SBNation's Steven Godfrey recently proclaimed the return of the "Murder Smurfs" when Boise State nearly erased the UConn Huskies from existence in Week 2 with a 62-7 victory in which they outgained their opponents 818 to 193. Now they travel to Stillwater to take on the untested Oklahoma State Cowboys, who have been mostly sharp while breaking in a redshirt senior, former walk-on at quarterback and a new defensive scheme.

Like most every year, Oklahoma State has some of the best wide receivers in the country. Tyron Johnson was a former five-star recruit who transferred from LSU to play in a better offense, and Tylan Wallace was a big-time recruit who has taken his turn opposite and off the Cowboys' bevy of dangerous slot receivers. Their walk-on quarterback Taylor Cornelius has been iffy so far, even throwing two interceptions against South Alabama in Week 2, but they also have a potent run game led by lead back Justice Hill. This is an explosive offense with a lot to keep track of. However, Boise State has been strong thus far on defense with a unit that returns 10 starters from a year ago, replacing "only" Leighton Vander Esch after the Dallas Cowboys drafted him in the first round. They're good at mixing looks and confusing quarterbacks about where the help will be against the receivers or the run. They're also good at bringing pressure with six sacks through two games.

On the other side, things appear more lopsided. Down the stretch of 2017, Boise State managed to get their run game going while feeding running back Alexander Mattison, who finished with just over 1,000 rushing yards. Now he's back with a mostly intact offensive line and fourth-year starting quarterback Brett Rypien. The Boise State senior quarterback is clearly very comfortable in the offense in Year 4 and has put three different receivers over 100 receiving yards in only two games so far this season. Boise State will be their normal, methodical selves, setting up the Pokes defense with a variety of runs and passes before mixing in trick plays designed to land knockout punches.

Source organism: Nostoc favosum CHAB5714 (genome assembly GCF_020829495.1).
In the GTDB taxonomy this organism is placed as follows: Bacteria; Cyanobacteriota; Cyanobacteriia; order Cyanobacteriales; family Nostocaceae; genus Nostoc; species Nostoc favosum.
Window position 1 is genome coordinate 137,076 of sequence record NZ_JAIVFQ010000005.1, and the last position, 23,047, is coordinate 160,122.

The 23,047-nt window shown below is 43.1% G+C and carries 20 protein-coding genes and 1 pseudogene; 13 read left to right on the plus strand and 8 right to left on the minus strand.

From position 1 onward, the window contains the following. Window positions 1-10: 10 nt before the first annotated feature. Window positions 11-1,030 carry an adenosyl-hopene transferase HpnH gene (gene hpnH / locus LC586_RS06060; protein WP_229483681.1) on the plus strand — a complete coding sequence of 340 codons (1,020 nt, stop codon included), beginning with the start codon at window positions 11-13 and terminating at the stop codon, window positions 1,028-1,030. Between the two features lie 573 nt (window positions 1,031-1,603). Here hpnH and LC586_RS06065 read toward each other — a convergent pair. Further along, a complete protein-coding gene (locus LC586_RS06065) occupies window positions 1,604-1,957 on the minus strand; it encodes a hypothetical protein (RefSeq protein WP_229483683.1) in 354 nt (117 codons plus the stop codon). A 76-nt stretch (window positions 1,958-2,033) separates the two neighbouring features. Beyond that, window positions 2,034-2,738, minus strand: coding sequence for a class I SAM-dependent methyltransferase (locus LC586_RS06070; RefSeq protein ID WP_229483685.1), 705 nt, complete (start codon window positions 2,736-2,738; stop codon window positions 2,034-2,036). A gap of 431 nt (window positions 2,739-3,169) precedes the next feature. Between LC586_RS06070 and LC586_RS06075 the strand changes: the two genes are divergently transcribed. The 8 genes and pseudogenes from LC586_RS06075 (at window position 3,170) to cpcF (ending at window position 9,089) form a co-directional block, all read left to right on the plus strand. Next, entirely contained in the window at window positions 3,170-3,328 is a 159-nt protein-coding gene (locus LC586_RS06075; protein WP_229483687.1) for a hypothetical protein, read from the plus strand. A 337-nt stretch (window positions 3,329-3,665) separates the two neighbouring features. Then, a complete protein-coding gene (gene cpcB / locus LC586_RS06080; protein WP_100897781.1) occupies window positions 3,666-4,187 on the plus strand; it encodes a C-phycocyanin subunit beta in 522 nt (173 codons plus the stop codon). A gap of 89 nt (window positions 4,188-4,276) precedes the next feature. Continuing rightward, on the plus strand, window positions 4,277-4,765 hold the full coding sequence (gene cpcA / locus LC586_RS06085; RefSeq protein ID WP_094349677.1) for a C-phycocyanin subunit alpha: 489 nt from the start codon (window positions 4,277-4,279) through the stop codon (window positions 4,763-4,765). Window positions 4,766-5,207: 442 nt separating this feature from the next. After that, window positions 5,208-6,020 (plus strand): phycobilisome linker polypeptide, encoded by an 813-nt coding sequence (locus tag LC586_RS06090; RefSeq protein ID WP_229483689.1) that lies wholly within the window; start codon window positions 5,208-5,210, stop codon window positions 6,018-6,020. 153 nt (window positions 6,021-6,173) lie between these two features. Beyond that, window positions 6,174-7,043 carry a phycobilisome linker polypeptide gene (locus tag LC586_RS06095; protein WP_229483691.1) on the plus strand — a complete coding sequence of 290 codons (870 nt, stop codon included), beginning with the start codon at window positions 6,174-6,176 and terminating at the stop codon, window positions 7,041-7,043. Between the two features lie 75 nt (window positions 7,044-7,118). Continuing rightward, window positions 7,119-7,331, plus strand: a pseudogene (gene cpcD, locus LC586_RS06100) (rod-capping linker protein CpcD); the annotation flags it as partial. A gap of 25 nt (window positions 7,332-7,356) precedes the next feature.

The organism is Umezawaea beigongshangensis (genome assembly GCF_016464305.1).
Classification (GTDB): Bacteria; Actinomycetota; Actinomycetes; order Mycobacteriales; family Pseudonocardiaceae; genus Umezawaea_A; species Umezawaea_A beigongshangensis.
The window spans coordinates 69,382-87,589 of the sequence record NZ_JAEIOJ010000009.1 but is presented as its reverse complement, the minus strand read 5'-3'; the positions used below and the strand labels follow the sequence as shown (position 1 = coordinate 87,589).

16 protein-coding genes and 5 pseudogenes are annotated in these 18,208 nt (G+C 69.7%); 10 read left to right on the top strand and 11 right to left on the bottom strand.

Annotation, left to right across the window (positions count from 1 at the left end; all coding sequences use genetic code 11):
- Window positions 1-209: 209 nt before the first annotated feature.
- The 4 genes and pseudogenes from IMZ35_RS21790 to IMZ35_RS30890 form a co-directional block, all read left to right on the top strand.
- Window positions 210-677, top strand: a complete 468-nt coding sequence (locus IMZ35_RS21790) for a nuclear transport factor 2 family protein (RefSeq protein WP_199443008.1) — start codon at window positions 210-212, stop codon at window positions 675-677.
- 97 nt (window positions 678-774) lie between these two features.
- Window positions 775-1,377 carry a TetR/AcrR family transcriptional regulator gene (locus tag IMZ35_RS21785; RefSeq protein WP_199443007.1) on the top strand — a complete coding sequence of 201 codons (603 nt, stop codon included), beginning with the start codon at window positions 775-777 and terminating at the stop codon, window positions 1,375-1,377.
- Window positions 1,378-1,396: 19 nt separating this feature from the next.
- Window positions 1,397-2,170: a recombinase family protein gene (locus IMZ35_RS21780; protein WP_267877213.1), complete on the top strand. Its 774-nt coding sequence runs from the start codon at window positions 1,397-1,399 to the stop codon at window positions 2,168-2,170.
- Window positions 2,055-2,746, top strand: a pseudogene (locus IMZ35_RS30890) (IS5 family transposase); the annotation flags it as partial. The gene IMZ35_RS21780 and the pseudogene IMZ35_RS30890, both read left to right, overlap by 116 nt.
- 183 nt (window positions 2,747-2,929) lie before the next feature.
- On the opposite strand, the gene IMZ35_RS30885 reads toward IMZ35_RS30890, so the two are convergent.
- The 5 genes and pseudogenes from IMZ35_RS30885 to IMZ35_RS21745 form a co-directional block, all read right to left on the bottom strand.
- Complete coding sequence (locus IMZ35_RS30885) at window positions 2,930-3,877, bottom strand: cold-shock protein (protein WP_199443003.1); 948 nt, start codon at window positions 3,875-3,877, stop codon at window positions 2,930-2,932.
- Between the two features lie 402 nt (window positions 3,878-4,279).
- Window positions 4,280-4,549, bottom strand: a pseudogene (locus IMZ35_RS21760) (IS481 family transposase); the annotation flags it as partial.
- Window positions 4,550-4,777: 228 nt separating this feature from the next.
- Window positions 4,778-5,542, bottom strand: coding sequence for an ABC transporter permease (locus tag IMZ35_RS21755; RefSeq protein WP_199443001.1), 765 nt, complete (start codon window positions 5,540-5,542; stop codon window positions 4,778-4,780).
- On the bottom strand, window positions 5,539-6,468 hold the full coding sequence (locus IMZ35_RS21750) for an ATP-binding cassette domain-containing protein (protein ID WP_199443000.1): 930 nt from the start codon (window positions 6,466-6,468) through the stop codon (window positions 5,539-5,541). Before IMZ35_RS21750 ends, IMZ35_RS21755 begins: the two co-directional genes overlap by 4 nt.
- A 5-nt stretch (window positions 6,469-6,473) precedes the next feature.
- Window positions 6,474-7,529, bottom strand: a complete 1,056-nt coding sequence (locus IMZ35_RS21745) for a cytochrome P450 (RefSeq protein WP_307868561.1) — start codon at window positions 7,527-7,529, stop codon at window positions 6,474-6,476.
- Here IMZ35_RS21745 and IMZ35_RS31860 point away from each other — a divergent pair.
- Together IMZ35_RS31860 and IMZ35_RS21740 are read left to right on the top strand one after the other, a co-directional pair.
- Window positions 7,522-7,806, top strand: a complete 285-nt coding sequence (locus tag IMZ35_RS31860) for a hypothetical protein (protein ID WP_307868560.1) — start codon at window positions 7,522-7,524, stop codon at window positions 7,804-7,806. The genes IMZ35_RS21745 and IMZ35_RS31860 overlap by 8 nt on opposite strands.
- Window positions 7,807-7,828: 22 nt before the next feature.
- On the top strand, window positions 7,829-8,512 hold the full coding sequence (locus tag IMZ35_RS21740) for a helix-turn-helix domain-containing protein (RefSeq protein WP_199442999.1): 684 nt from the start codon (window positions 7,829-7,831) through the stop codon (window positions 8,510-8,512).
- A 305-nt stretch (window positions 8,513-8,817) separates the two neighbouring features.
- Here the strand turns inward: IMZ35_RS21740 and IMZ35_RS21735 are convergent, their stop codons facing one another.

This may be one of the most high-profile Boise State games we will see this year from what might be their best team since Chris Petersen left.

Watch for:

  • How well will OSU quarterback Taylor Cornelius diagnose and attack Boise State's veteran defense?
  • Oklahoma State in a new, pressuring defensive scheme against a crafty offense loaded with veterans.
  • Skill talent galore -- each team has several exciting receivers and runners taking the field.
  • How much of a statement to the playoff committee could Boise State make with a blowout win?

S&P+ Outright Pick: Boise State

Alabama (-21) at Ole Miss -- 7 p.m. (ESPN)

Overall Alabama Ole Miss F/+ 1 33 When Alabama has the ball Offense Defense S&P+ 5 115 2017 S&P+ 23 113 2017 IsoPPP+ 8 92 2017 Rushing S&P+ 12 76 2017 Passing S&P+ 3 70 When Ole Miss has the ball Defense Offense S&P+ 7 1 2017 S&P+ 1 9 2017 IsoPPP+ 3 7 2017 Rushing S&P+ 1 42 2017 Passing S&P+ 5 14

Ole Miss was sneaky good on offense in 2017, finishing seventh in offensive S&P+ and winning six games against any and every team on the schedule that wasn't one of their SEC West rival powers. Their defense was atrocious, hit particularly hard by the NCAA sanctions as well as Ole Miss' own up-tempo style of play that often leaves them on the field for extended periods. They weren't able to do anything against Alabama in 2017, and 2018 will obviously be another big challenge.

The Rebels have been highly explosive thus far in 2018 with quarterback Jordan Ta'amu averaging 12 yards per attempt with seven touchdowns and zero interceptions while lead running back Scottie Phillips has been picking up 10 yards a carry with four touchdowns. That should come to a major halt against Alabama, but with the Tide rebuilding so much of their own defense, there's some question over whether they'll be able to shut down Ole Miss. After all, Ole Miss has given the Alabama defense trouble in the past.

A difference with the 2018 Tide is that they are probably just as capable as winning this game via a shootout as they are doing it with defense. Quarterback Tua Tagovailoa is averaging 13 yards per passing attempt through two weeks, and both of Alabama's two main running backs are both already over 100 rushing yards on the year, while top receivers DeVonta Smith and Jerry Jeudy have 176 and 151 receiving yards apiece. This Alabama offense is absolutely loaded with talent that should completely roll away the feeble Ole Miss defense. The fireworks in this game come if Ta'amu and the Ole Miss offense can get going early and create the chance of the Rebels taking the Tide deep into the game with a shootout.

Watch for:

  • How will Alabama's rebuilt secondary handle Ole Miss' spread passing attack?
  • Will we see Alabama quarterback Jalen Hurts play or shut down and transfer?
  • Alabama's offense may be one of the very finest in the nation going up against a totally overmatched opponent.